This was my fifth week story at Clarion (which I attended in the summer of 2006). Kelly Link, who had been one of my favorite authors since I picked up her collection Stranger Things Happen my freshman year in college, was coming to be the instructor for our final two weeks. This story was the product of me walking around for three weeks being all like, “Oh my god, I have to write a fantasy story for Kelly Link”.
I mean, I had written fantasy stories before. But they were all like, fantasy stories with swords and wizards and stuff like that. I knew that I could be bringing that sort of stuff. I needed to write some hip contemporary fantasy filled with the strange and inexplicable. Except…I didn’t really know how to do that.
What ended up happening was I took an SF story I’d been planning to write about a garbage dump and India’s untouchable castes, mashed it up with some fairy mythology, added a nuclear war, and created this story over the course of one all-nighter. The next day I showed it around, realized it was somewhat incomprehensible, grabbed two hours of sleep and pulled another all-nighter to revise it.
Even in final draft, the story was still somewhat garbled, and many of the scenes were just somewhat perfunctory placeholders for scenes that needed to be there and things that needed to happen. But I accomplished my goal, in that Kelly Link liked it in fairly unequivocal terms. I promptly became totally burned out, and was unable to write anything for the final ten days of the workshop.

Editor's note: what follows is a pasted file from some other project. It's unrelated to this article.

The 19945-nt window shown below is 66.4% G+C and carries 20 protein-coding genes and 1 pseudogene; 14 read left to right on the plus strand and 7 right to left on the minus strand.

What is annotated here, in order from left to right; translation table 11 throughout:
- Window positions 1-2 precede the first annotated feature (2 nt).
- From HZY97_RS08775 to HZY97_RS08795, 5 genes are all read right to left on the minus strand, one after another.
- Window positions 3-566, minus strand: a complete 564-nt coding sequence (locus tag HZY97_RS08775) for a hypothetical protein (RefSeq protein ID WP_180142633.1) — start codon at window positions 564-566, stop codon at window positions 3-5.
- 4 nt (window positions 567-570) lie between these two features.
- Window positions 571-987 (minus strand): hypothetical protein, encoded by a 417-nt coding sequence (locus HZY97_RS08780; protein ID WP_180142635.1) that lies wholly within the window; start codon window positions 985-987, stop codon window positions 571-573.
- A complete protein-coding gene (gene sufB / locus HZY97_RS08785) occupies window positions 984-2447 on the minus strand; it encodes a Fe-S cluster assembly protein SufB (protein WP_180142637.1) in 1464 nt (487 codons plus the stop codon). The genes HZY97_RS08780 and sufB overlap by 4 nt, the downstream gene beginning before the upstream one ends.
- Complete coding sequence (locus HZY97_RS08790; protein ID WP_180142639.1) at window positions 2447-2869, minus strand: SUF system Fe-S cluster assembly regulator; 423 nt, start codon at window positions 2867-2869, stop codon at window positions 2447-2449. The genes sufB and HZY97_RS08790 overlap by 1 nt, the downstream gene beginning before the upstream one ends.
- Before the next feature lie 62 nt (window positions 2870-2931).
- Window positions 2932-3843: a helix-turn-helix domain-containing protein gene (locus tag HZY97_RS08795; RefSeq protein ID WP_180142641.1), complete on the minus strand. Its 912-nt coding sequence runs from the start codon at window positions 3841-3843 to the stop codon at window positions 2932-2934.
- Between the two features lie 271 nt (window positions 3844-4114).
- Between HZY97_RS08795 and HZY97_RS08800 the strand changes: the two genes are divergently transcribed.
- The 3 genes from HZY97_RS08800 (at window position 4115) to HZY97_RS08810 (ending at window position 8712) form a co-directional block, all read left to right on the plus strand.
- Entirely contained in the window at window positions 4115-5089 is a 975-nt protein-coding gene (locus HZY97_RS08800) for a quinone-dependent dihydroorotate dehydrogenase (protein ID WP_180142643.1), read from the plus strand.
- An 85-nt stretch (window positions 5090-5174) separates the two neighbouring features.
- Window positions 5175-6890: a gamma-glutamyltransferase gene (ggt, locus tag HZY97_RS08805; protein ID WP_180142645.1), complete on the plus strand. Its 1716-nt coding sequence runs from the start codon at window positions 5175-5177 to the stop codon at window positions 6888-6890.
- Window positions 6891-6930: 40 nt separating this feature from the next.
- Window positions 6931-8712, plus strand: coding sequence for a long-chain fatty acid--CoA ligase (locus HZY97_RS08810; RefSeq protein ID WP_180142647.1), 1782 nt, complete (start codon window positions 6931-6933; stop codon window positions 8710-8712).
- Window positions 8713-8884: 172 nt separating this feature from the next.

A year after Clarion I revised the story and sent it out to a bunch of places before finally selling it to ‘zine edited by Kelly Link and her husband Gavin Grant.
At one point, this story was alot of things to me. It was a huge departure for me in terms of content. It was the first time I’d tried to add an Indian cultural element to a story. It was my first contemporary fantasy. It was my first extensive revision. And it was the first time anyone ever intimated to me that I might have some kind of potential. At the time, and for a long time after, I despaired of writing anything better. This story profoundly altered the kinds of stories I write and the way in which I write. In particular, I don’t think I’ve written a careful, extrapolative SF story since this story showed me what I could be doing instead.
Rereading it now, I’m not sure how I feel about having it out there. I have written better in the four years since. In the last year I’ve probably written stories that were many times better. But, you know…I am happy that it’s been published.
I’ve found that, over the years, I’ve had stories that were an effort to write, ones where I reached for something new and which, once completed, inspired me with the highest of expectations for their future reception, and then I’ve had stories where I just sort of fooled around for a few afternoons and didn’t expect to sell at all. Inevitably, the stories I have sold have been the latter. I have my own theories as to why this is the case, but I am happy that for once one of the former is going to see the light of day.